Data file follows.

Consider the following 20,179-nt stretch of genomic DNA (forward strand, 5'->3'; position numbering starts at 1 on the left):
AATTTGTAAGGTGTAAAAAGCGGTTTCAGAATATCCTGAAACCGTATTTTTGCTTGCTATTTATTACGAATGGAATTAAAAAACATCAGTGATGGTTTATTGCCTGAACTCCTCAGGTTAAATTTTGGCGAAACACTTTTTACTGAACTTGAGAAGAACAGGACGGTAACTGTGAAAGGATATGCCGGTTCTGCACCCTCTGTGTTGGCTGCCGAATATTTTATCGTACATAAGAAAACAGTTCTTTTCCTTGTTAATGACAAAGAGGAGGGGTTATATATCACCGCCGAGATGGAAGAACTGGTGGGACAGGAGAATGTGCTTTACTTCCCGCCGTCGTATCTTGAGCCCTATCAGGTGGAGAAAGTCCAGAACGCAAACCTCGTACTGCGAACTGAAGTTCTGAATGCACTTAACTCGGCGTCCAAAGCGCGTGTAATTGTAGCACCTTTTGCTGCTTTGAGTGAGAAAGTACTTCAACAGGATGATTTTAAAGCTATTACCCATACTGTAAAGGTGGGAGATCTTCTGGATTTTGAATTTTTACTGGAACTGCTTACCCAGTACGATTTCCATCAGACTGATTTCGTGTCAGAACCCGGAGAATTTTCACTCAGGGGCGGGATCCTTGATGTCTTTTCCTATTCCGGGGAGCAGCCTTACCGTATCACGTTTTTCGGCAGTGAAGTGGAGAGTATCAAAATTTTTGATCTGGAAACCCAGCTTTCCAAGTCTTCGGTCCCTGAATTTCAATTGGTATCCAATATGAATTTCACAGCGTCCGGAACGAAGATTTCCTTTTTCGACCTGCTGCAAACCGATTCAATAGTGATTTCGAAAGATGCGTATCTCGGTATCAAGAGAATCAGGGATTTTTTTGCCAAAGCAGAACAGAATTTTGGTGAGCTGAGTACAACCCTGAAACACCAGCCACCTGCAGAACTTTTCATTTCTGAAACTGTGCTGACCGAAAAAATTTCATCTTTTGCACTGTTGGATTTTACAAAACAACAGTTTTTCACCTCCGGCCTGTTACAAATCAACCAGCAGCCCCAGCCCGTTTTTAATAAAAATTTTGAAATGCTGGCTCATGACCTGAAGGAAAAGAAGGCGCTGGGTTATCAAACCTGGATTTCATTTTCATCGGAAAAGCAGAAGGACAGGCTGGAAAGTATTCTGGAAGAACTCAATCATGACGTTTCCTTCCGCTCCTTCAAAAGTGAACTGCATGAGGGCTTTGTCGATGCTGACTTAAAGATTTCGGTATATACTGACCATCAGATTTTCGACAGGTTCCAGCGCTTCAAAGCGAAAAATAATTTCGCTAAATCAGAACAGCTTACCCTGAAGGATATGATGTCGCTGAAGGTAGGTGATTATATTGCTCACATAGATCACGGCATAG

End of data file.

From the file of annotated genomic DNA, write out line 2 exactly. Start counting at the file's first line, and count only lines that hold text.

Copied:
AATTTGTAAGGTGTAAAAAGCGGTTTCAGAATATCCTGAAACCGTATTTTTGCTTGCTATTTATTACGAATGGAATTAAAAAACATCAGTGATGGTTTATTGCCTGAACTCCTCAGGTTAAATTTTGGCGAAACACTTTTTACTGAACTTGAGAAGAACAGGACGGTAACTGTGAAAGGATATGCCGGTTCTGCACCCTCTGTGTTGGCTGCCGAATATTTTATCGTACATAAGAAAACAGTTCTTTTCCTTGTTAATGACAAAGAGGAGGGGTTATATATCACCGCCGAGATGGAAGAACTGGTGGGACAGGAGAATGTGCTTTACTTCCCGCCGTCGTATCTTGAGCCCTATCAGGTGGAGAAAGTCCAGAACGCAAACCTCGTACTGCGAACTGAAGTTCTGAATGCACTTAACTCGGCGTCCAAAGCGCGTGTAATTGTAGCACCTTTTGCTGCTTTGAGTGAGAAAGTACTTCAACAGGATGATTTTAAAGCTATTACCCATACTGTAAAGGTGGGAGATCTTCTGGATTTTGAATTTTTACTGGAACTGCTTACCCAGTACGATTTCCATCAGACTGATTTCGTGTCAGAACCCGGAGAATTTTCACTCAGGGGCGGGATCCTTGATGTCTTTTCCTATTCCGGGGAGCAGCCTTACCGTATCACGTTTTTCGGCAGTGAAGTGGAGAGTATCAAAATTTTTGATCTGGAAACCCAGCTTTCCAAGTCTTCGGTCCCTGAATTTCAATTGGTATCCAATATGAATTTCACAGCGTCCGGAACGAAGATTTCCTTTTTCGACCTGCTGCAAACCGATTCAATAGTGATTTCGAAAGATGCGTATCTCGGTATCAAGAGAATCAGGGATTTTTTTGCCAAAGCAGAACAGAATTTTGGTGAGCTGAGTACAACCCTGAAACACCAGCCACCTGCAGAACTTTTCATTTCTGAAACTGTGCTGACCGAAAAAATTTCATCTTTTGCACTGTTGGATTTTACAAAACAACAGTTTTTCACCTCCGGCCTGTTACAAATCAACCAGCAGCCCCAGCCCGTTTTTAATAAAAATTTTGAAATGCTGGCTCATGACCTGAAGGAAAAGAAGGCGCTGGGTTATCAAACCTGGATTTCATTTTCATCGGAAAAGCAGAAGGACAGGCTGGAAAGTATTCTGGAAGAACTCAATCATGACGTTTCCTTCCGCTCCTTCAAAAGTGAACTGCATGAGGGCTTTGTCGATGCTGACTTAAAGATTTCGGTATATACTGACCATCAGATTTTCGACAGGTTCCAGCGCTTCAAAGCGAAAAATAATTTCGCTAAATCAGAACAGCTTACCCTGAAGGATATGATGTCGCTGAAGGTAGGTGATTATATTGCTCACATAGATCACGGCATAG